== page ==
UK Foreign Secretary Jeremy Hunt has welcomed the nomination of the Kremlin political prisoner, Ukrainian film director Oleh Sentsov, for this year's Sakharov Prize.
"Oleg Sentsov’s 145 day hunger strike was a damning reflection of the injustice faced by Ukrainian political prisoners held by Russia. I welcome his nomination by @Europarl_EN for this year’s Sakharov Prize," Hunt tweeted.
Oleg Sentsov’s 145 day hunger strike was a damning reflection of the injustice faced by Ukrainian political prisoners held by Russia. I welcome his nomination by @Europarl_EN for this year’s Sakharov Prize. If you haven’t heard of his struggle, read this: https://t.co/KO6G7gVGhY— Jeremy Hunt (@Jeremy_Hunt) October 12, 2018
The finalists for the 2018 Sakharov Prize for Freedom of Thought are: Oleg Sentsov, 11 NGOs saving migrant lives across the Mediterranean Sea and Morocco's political activist Nasser Zefzafi, according to the European Parliament.
This year's finalists for Parliament's Sakharov Prize were chosen by the foreign affairs and development committees on October 9.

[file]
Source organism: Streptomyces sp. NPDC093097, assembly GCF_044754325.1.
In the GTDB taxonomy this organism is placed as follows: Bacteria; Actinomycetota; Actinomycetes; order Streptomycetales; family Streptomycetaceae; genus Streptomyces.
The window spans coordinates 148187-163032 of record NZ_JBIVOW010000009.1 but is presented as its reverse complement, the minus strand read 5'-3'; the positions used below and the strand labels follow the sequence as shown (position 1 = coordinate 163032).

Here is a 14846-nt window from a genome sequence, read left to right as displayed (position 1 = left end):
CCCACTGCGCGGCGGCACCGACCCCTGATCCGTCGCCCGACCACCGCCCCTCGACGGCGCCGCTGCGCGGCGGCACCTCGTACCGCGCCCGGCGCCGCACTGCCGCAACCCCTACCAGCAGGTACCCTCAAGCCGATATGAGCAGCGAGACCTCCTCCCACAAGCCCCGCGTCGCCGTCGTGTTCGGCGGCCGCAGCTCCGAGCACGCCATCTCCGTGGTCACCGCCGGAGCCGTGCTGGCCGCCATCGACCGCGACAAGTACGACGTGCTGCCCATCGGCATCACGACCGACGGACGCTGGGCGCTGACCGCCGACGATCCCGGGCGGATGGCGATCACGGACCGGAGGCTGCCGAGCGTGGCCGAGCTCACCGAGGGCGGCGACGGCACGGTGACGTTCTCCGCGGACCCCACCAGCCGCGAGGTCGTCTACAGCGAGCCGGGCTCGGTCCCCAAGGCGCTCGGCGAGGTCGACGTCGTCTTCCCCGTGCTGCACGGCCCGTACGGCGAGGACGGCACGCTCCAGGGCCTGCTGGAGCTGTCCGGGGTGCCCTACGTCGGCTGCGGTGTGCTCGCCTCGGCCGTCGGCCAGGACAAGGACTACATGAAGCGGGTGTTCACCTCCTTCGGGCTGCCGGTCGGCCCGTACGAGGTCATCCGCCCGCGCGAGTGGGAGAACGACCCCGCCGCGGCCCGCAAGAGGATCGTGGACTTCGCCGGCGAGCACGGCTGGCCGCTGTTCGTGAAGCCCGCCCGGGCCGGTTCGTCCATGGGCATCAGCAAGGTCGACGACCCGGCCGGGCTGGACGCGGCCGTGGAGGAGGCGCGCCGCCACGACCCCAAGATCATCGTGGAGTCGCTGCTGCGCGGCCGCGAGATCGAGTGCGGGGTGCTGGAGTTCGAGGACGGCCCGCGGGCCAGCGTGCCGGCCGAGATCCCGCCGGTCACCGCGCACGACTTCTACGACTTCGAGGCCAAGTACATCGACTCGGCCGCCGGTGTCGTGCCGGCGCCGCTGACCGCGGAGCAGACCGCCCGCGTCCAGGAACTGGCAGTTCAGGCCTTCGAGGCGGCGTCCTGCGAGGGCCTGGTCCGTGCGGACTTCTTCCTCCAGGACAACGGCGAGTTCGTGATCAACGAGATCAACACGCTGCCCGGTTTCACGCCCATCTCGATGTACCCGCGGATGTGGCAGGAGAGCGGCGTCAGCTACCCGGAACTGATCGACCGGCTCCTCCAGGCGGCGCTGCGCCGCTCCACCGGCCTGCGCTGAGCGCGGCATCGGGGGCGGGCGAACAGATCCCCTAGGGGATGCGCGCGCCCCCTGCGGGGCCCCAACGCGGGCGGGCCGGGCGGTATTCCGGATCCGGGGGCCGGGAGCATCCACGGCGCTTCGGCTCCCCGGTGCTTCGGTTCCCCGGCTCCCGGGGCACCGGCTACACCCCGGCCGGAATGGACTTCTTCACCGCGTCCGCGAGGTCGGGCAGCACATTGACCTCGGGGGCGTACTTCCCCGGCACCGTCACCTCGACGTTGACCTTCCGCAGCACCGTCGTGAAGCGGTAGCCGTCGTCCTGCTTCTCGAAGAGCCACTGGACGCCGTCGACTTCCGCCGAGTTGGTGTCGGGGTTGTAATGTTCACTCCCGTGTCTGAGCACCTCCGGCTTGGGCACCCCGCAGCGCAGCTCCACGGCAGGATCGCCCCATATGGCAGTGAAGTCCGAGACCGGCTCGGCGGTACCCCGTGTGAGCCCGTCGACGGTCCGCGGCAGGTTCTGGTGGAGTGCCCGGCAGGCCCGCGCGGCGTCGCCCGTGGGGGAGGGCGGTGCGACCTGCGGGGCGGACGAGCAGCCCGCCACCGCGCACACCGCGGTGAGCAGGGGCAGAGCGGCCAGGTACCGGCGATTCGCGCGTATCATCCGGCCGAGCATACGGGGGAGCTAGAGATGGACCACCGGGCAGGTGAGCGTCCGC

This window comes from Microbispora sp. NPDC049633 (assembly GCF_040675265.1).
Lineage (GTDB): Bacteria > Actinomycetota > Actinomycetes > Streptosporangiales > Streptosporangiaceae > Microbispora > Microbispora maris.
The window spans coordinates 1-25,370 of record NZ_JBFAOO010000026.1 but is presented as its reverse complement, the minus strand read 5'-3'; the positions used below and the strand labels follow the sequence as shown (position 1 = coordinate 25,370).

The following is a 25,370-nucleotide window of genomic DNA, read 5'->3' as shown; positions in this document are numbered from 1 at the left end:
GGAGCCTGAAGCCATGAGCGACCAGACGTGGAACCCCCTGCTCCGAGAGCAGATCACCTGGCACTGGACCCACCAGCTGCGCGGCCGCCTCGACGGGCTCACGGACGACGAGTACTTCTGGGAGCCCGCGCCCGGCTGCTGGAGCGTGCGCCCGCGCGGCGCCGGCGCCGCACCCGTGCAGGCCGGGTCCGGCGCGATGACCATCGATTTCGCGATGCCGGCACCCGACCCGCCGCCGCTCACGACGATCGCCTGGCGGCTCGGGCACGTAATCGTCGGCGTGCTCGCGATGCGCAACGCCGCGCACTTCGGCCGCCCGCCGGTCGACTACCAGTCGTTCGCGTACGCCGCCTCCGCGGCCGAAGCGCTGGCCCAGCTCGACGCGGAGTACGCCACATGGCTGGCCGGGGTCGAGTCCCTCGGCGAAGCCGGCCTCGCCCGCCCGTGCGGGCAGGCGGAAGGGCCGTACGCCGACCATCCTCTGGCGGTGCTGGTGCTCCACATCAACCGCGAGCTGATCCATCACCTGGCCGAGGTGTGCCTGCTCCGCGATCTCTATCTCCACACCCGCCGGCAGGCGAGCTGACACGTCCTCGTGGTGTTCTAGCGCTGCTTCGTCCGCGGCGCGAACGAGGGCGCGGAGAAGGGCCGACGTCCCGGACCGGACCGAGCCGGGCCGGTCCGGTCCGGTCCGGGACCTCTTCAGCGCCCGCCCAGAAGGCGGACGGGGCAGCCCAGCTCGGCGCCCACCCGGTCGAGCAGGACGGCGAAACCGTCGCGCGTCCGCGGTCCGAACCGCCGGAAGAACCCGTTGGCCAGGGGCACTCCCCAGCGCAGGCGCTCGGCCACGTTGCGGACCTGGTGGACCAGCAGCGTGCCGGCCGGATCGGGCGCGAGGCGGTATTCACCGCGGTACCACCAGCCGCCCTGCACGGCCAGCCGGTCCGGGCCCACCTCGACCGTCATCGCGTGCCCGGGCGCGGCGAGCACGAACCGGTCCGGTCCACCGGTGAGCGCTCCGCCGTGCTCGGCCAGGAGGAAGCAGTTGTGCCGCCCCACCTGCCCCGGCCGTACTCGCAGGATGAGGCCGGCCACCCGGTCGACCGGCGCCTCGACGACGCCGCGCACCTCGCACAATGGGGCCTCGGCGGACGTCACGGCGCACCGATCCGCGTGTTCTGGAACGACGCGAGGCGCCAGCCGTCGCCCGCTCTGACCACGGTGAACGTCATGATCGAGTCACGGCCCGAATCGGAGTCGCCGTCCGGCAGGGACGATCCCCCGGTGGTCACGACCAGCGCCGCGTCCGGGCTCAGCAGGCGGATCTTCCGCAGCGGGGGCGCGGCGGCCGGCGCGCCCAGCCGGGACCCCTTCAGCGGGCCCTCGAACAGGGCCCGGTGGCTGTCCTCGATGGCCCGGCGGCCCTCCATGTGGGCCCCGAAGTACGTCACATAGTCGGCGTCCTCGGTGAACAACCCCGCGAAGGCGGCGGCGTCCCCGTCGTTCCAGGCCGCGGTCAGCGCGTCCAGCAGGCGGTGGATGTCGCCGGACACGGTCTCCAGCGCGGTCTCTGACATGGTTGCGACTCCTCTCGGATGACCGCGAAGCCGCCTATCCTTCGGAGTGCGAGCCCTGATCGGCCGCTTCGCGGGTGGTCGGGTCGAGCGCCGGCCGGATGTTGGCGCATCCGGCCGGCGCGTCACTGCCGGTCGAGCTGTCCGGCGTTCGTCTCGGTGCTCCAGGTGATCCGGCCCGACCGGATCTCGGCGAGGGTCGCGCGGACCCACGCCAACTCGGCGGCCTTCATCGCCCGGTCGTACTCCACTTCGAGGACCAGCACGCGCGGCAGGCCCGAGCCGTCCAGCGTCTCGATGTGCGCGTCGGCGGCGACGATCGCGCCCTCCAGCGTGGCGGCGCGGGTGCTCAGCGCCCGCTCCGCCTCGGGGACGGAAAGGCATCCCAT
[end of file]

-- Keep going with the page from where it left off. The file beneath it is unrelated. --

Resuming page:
As UNIAN reported earlier, Sentsov was arrested in the Russian-occupied Crimea in spring 2014 and in August 2015, following a mock trial, he was sentenced to 20 years in prison on trumped-up "terrorism" charges stemming from his opposition to Russia's occupation of Crimea.
He has been serving his term in a penal colony in the town of Labytnangi, Russia's Yamal. He went on hunger strike on May 14, demanding that Russia free all Ukrainian political prisoners.
On October 5, the Russian penitentiary agency reported that Sentsov declared an end to the hunger strike starting October 6. Sentsov noted that, had he moved on with the strike, he would have been force-fed due to his critical condition.
UNIAN memo. The Sakharov Prize for Freedom of Thought, named in honor of the Soviet physicist and political dissident Andrei Sakharov, is awarded each year by the European Parliament. It was set up in 1988 to honor individuals and organizations defending human rights and fundamental freedoms. The year 2018 marks 30 years since the Sakharov Prize was first conferred.